“They’re great ball players,” she said of her fellow national team hopefuls.

“Just watching them play and learning from them is awesome. I want to learn from the best so I can get better.”

CATCHING FIRE

One of the best players that Appleyard got a chance to learn from was Ross, who was named the top catcher of the tournament.

The 18-year-old, who is also a goaltender in hockey, said Alberta’s role on the national team continues to grow.

“Over the years, Alberta’s definitely becoming a stronger face on that team. The Alberta girls do have a big impact on that team,” said Ross, who plays American Legion baseball in Medicine Hat.

She also sees the sport of baseball growing in Canada, with the country currently slotted in second place by the World Baseball Softball Confederation (WBSC) Women’s Baseball world rankings.

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Kaitlyn Ross, right, awaits the arrival of the baseball shortly before tagging out a runner at home plate during scrimmage play for Team Canada … photo by Ian Wilson

“I definitely think the word is starting to get out there. There are more female players playing baseball at younger ages. It’s becoming more open … the word is getting out that girls can compete and play at a high level,” said Ross.

“I definitely want to keep playing for the national team and keep playing as long as my body lets me. I love the sport and don’t want to give it up ever.”

ON A MISSION

Wearing two hats for Team Alberta at the tournament was Janice Willan, who served as the chef de mission for the provincial squad and baseball mom to her daughter, Madison.

A teacher with a physical education background, Janice was tasked with taking care of transportation, meal arrangements and providing first-aid care, if needed, at the Women’s Invitational.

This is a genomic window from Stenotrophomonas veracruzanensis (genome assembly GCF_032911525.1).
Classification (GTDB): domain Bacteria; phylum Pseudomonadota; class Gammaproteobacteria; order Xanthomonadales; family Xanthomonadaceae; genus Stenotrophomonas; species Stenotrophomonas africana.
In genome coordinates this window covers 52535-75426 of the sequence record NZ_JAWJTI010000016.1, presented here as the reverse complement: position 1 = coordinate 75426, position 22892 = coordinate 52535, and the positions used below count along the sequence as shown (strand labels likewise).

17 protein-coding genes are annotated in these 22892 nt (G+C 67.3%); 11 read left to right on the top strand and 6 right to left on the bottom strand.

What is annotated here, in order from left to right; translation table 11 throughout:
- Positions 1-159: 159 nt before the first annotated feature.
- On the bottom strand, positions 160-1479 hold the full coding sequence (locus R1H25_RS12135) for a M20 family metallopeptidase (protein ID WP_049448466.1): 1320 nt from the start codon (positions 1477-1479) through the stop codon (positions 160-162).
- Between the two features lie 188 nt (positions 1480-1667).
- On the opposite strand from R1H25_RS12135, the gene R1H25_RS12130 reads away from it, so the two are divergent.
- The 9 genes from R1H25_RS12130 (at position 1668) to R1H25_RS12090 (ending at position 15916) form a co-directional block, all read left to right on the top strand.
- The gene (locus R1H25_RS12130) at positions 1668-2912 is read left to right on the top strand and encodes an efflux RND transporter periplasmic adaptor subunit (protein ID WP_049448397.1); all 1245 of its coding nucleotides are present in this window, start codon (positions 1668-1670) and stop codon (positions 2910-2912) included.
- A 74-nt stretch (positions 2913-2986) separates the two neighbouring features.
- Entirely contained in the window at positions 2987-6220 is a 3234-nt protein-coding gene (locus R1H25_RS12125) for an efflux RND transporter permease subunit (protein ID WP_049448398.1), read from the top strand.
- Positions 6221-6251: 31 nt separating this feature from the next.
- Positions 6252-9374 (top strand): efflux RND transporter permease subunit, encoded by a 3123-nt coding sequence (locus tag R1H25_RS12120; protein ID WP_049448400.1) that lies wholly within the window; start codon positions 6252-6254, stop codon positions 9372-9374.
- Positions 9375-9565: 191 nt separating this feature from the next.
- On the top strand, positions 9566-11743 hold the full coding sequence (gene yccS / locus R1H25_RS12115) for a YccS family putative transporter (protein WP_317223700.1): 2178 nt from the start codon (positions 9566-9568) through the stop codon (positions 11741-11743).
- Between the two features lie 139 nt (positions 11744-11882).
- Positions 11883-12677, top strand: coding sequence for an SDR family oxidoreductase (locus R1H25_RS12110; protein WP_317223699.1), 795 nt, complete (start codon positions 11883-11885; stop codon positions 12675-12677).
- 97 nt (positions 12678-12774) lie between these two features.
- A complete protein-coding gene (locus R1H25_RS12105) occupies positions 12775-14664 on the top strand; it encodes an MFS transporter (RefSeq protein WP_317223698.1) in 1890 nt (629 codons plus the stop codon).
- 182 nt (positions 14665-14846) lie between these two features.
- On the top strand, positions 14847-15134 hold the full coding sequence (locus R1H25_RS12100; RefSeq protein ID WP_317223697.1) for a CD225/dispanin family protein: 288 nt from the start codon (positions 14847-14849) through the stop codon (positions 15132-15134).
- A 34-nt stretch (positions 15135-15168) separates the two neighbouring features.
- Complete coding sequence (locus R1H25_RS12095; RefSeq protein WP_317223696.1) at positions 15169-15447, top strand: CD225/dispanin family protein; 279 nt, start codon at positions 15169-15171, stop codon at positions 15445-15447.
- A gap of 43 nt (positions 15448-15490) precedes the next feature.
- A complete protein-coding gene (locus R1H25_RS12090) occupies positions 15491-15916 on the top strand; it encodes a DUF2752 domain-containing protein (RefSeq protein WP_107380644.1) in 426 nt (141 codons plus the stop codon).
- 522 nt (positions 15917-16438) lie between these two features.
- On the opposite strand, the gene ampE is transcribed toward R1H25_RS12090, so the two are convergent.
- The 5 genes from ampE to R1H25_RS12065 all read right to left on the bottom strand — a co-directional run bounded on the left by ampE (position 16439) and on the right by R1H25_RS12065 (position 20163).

She served in the role at last year’s national championships in Montreal, and in a similar capacity on Madison’s hockey teams.

“The girls are pretty good and pretty self-sufficient. If they need something, they come and talk to me,” said Janice.

“You’re a support system that’s here for them when they need it.”

In her role as a mother, Janice considers herself fortunate.

“Honestly, we’ve been very lucky. She’s a great kid. We haven’t done a lot of parenting. This is who she really is. She’s always been this kid, so just trying to help her maintain who she is and giving her some direction is what we’ve done,” she said.

“We’re just trying to manage her life and to make sure that she’s balancing it appropriately, and not get to a spot where she’s at an age and realizing that she’s missed out on something or she feels like she hasn’t done what she really wanted to do,” added Janice of Madison, who is the captain of the St. Albert Slash hockey team.

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Madison Willan, wearing No. 6 for Team Alberta, waits for a pitch during play at the 2019 Women’s Invitational Championship in Okotoks … photo by Ian Wilson

“When she’s feeling overwhelmed, how do you stop and take a look at what you’re doing, make choices and revamp it? Because she is growing up, she is 18 years old … her schedule is crazy, not going to lie, but she loves it, and just watching her with the girls here, the laughter and the giggles, this is her fun time. This just seems to be her happy place.”

The 2019 Women’s National Team will compete in a World Cup qualifier in Mexico from Aug. 18-25.